What: Shares of semiconductor equipment giant Applied Materials (NASDAQ:AMAT) soared 19.3% in May, according to data provided by S&P Global Market Intelligence. The company's fiscal second-quarter earnings report beat analyst estimates on all fronts, and order growth was strong.
So what: Applied Materials reported quarterly revenue of $2.45 billion, roughly flat year over year and slightly above analyst expectations. Orders surged 37% year over year, driven mainly by growth in the company's display business. The display segment received $700 million of new orders during the quarter, up from just $120 million during the prior-year period. New orders for equipment related to flash memory also surged, counteracting a steep decline in DRAM equipment orders.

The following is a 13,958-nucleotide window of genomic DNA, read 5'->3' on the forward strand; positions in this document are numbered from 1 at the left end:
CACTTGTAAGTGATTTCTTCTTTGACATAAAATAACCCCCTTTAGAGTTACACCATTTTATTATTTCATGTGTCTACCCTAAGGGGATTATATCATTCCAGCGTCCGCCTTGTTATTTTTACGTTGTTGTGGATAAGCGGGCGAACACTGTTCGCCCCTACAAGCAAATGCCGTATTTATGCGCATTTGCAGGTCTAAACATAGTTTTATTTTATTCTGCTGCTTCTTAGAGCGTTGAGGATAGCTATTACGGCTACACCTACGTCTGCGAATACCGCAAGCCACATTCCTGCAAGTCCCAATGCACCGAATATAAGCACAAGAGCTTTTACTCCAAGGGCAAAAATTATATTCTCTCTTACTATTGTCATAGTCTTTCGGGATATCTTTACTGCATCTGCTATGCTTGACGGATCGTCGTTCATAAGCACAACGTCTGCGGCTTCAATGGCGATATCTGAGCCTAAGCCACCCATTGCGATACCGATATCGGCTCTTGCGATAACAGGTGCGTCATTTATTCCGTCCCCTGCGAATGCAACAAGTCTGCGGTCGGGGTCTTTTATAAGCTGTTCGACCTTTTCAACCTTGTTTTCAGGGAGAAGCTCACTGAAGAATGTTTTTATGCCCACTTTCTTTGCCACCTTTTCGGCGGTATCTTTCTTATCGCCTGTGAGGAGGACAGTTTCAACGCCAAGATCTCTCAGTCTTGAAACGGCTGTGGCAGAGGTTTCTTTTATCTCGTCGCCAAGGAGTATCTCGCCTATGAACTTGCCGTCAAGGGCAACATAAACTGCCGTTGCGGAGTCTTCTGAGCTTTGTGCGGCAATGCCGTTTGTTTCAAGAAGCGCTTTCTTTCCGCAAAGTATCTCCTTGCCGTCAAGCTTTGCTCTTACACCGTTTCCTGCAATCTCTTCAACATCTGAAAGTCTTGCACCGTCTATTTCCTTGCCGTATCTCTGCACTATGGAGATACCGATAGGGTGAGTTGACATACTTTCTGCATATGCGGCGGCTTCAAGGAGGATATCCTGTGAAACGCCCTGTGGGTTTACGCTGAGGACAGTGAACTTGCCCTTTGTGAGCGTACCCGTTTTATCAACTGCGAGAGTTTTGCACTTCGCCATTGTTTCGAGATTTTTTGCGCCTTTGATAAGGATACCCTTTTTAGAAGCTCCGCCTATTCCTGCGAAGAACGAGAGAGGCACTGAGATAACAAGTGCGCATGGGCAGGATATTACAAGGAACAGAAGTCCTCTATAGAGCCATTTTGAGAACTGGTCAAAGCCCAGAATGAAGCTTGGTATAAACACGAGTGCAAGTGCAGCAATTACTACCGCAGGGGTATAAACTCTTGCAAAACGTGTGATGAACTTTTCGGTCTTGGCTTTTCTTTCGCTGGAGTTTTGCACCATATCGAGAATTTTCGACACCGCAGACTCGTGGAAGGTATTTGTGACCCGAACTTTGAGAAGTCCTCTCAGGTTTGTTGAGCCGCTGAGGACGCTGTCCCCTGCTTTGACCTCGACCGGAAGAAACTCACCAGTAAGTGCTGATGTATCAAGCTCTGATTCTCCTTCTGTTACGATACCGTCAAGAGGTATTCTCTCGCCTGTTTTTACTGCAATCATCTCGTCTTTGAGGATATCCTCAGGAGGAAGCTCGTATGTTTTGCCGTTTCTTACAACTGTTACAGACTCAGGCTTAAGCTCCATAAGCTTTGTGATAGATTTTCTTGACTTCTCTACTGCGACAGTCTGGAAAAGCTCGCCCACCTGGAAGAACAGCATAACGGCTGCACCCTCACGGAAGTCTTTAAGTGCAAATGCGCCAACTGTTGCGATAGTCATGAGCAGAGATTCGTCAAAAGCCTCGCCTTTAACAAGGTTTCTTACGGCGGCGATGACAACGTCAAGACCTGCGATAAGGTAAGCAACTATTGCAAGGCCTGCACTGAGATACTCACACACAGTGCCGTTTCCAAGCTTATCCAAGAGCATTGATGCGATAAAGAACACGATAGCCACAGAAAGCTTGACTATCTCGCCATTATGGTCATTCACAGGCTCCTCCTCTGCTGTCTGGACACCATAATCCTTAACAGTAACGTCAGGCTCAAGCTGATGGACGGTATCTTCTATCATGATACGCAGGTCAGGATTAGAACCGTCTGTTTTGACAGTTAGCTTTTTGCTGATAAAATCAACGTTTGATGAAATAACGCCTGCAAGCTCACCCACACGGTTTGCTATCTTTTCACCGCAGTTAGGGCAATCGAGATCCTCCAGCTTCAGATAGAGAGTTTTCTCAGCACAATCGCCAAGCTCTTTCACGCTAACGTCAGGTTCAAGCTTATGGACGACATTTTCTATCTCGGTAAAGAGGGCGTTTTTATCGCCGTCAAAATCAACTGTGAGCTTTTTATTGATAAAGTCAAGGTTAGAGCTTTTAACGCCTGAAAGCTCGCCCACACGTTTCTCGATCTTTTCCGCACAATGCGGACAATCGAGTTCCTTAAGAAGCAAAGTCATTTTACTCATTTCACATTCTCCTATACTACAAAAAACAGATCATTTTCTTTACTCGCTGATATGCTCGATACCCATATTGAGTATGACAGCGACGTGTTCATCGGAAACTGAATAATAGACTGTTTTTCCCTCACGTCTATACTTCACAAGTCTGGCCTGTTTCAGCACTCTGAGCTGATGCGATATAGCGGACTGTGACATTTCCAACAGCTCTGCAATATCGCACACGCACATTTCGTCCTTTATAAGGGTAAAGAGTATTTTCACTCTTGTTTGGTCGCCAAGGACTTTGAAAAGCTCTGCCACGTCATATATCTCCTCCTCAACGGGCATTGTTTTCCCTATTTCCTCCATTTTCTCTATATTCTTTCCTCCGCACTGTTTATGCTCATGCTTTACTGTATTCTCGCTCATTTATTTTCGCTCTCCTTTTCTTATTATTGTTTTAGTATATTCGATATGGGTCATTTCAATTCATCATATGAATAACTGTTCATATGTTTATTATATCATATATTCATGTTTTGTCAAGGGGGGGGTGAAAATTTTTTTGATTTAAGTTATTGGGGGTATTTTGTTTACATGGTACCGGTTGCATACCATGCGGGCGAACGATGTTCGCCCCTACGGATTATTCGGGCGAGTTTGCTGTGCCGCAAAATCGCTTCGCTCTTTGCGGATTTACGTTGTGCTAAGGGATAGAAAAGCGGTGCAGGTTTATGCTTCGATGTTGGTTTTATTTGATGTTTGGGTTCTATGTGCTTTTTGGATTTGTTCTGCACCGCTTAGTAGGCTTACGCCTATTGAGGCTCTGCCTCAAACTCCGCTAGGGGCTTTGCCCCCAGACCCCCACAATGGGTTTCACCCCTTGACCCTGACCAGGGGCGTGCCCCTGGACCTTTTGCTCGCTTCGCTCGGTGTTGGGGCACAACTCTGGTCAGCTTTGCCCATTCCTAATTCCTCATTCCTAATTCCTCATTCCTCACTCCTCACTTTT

Earnings also came in above analyst estimates, with Applied Materials reporting non-GAAP EPS of $0.34, up from $0.29 during the same period last year. Analysts were expecting earnings of $0.32 per share. Applied Materials' earnings growth was driven by a drop in operating expenses, with general and administrative costs falling by 35% year over year.
Applied Materials CEO Gary Dickerson summed up the quarter: "In our second quarter we booked our highest orders in 15 years and we expect to deliver record earnings in fiscal 2016. We are making significant progress with our strategy in semiconductor, display and service, and have a great pipeline of differentiated products that will fuel future growth."
Now what: Strong order growth for Applied Materials led the company to issue guidance that was well ahead of analyst expectations. The company expects revenue in the third quarter to grow by 14% to 18% sequentially, compared to analyst estimates calling for just 2% growth. The company expects non-GAAP EPS between $0.46 and $0.50 in the third quarter, above the $0.36 analysts were expecting.
Applied Materials operates in a cyclical industry, and it's important to remember that orders can both surge and dry up without much warning. For now, investors are pushing the stock higher on solid results and extremely strong order growth.